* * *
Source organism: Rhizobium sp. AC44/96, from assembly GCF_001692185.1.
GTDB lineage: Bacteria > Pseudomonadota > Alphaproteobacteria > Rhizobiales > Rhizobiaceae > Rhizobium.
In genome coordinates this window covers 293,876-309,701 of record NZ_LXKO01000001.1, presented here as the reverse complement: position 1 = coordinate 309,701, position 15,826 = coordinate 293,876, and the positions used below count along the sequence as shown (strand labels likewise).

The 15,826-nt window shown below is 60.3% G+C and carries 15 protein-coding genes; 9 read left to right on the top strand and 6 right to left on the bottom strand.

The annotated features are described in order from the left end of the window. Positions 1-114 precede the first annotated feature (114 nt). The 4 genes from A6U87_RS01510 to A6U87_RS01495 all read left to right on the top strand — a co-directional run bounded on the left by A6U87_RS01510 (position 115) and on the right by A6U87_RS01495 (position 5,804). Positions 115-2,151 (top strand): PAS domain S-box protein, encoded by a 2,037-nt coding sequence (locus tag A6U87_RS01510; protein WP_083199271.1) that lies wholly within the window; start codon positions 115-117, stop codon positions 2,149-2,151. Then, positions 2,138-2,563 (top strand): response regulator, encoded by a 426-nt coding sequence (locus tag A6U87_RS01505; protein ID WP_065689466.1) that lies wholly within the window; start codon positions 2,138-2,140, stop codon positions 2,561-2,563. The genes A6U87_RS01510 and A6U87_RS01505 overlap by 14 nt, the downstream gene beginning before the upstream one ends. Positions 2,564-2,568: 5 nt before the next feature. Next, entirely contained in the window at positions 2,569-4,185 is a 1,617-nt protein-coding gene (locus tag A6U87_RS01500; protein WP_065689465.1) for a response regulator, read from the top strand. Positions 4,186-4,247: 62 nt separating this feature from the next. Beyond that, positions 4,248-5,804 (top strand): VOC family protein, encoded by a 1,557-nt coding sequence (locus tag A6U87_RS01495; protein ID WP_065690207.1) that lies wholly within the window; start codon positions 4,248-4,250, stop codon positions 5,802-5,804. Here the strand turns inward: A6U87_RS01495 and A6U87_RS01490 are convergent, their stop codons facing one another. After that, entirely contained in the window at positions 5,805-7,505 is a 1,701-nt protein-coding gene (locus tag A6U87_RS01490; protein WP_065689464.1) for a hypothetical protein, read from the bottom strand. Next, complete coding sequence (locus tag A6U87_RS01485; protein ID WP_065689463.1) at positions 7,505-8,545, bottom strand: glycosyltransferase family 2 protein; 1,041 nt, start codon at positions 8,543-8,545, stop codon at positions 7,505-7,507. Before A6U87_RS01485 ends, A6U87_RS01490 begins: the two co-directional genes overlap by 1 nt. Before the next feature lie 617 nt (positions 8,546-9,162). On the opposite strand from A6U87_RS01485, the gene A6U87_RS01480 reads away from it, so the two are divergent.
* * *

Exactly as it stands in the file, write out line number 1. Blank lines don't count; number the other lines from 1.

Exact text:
Source organism: Rhizobium sp. AC44/96, from assembly GCF_001692185.1.